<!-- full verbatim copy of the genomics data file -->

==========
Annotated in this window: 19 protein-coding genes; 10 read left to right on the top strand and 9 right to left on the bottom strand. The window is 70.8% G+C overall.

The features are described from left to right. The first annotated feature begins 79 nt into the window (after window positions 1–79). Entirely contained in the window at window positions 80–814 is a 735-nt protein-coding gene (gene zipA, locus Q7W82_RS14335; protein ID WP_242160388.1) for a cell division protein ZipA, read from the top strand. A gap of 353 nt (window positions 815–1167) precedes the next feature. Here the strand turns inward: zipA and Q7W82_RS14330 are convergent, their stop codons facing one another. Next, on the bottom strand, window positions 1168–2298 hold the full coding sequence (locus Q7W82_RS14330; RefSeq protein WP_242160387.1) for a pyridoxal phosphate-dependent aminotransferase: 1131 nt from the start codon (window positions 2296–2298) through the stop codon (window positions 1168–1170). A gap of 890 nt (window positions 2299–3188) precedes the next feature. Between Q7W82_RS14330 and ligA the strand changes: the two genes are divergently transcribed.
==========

Annotated in this window: 19 protein-coding genes; 10 read left to right on the top strand and 9 right to left on the bottom strand. The window is 70.8% G+C overall.

The features are described from left to right. The first annotated feature begins 79 nt into the window (after window positions 1–79). Entirely contained in the window at window positions 80–814 is a 735-nt protein-coding gene (gene zipA, locus Q7W82_RS14335; protein ID WP_242160388.1) for a cell division protein ZipA, read from the top strand. A gap of 353 nt (window positions 815–1167) precedes the next feature. Here the strand turns inward: zipA and Q7W82_RS14330 are convergent, their stop codons facing one another. Next, on the bottom strand, window positions 1168–2298 hold the full coding sequence (locus Q7W82_RS14330; RefSeq protein WP_242160387.1) for a pyridoxal phosphate-dependent aminotransferase: 1131 nt from the start codon (window positions 2296–2298) through the stop codon (window positions 1168–1170). A gap of 890 nt (window positions 2299–3188) precedes the next feature. Between Q7W82_RS14330 and ligA the strand changes: the two genes are divergently transcribed.